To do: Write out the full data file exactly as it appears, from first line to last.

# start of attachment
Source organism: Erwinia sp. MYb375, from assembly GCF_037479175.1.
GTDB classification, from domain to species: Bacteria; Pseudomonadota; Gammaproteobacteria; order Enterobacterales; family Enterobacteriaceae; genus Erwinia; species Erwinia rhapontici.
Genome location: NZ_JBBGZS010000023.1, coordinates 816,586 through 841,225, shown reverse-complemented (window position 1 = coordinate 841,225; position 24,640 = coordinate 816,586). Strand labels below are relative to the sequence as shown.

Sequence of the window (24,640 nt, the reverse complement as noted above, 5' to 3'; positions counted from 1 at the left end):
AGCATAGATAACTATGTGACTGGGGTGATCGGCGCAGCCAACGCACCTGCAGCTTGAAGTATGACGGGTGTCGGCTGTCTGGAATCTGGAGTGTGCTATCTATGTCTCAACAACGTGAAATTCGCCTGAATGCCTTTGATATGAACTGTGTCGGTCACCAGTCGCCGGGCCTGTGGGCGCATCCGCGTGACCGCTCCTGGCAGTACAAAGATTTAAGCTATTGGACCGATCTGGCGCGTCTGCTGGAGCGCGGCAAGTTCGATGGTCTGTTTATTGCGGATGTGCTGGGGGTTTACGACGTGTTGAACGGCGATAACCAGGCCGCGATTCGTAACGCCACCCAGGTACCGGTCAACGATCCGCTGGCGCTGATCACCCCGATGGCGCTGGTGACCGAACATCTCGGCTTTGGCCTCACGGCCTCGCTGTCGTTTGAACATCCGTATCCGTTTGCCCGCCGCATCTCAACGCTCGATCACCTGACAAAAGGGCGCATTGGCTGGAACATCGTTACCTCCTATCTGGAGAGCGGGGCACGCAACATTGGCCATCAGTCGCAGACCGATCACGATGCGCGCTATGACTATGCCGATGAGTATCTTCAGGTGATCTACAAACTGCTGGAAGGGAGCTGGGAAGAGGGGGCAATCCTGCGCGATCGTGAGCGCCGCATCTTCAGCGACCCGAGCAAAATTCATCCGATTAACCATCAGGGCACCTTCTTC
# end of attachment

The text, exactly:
Source organism: Erwinia sp. MYb375, from assembly GCF_037479175.1.
GTDB classification, from domain to species: Bacteria; Pseudomonadota; Gammaproteobacteria; order Enterobacterales; family Enterobacteriaceae; genus Erwinia; species Erwinia rhapontici.
Genome location: NZ_JBBGZS010000023.1, coordinates 816,586 through 841,225, shown reverse-complemented (window position 1 = coordinate 841,225; position 24,640 = coordinate 816,586). Strand labels below are relative to the sequence as shown.

Sequence of the window (24,640 nt, the reverse complement as noted above, 5' to 3'; positions counted from 1 at the left end):
AGCATAGATAACTATGTGACTGGGGTGATCGGCGCAGCCAACGCACCTGCAGCTTGAAGTATGACGGGTGTCGGCTGTCTGGAATCTGGAGTGTGCTATCTATGTCTCAACAACGTGAAATTCGCCTGAATGCCTTTGATATGAACTGTGTCGGTCACCAGTCGCCGGGCCTGTGGGCGCATCCGCGTGACCGCTCCTGGCAGTACAAAGATTTAAGCTATTGGACCGATCTGGCGCGTCTGCTGGAGCGCGGCAAGTTCGATGGTCTGTTTATTGCGGATGTGCTGGGGGTTTACGACGTGTTGAACGGCGATAACCAGGCCGCGATTCGTAACGCCACCCAGGTACCGGTCAACGATCCGCTGGCGCTGATCACCCCGATGGCGCTGGTGACCGAACATCTCGGCTTTGGCCTCACGGCCTCGCTGTCGTTTGAACATCCGTATCCGTTTGCCCGCCGCATCTCAACGCTCGATCACCTGACAAAAGGGCGCATTGGCTGGAACATCGTTACCTCCTATCTGGAGAGCGGGGCACGCAACATTGGCCATCAGTCGCAGACCGATCACGATGCGCGCTATGACTATGCCGATGAGTATCTTCAGGTGATCTACAAACTGCTGGAAGGGAGCTGGGAAGAGGGGGCAATCCTGCGCGATCGTGAGCGCCGCATCTTCAGCGACCCGAGCAAAATTCATCCGATTAACCATCAGGGCACCTTCTTC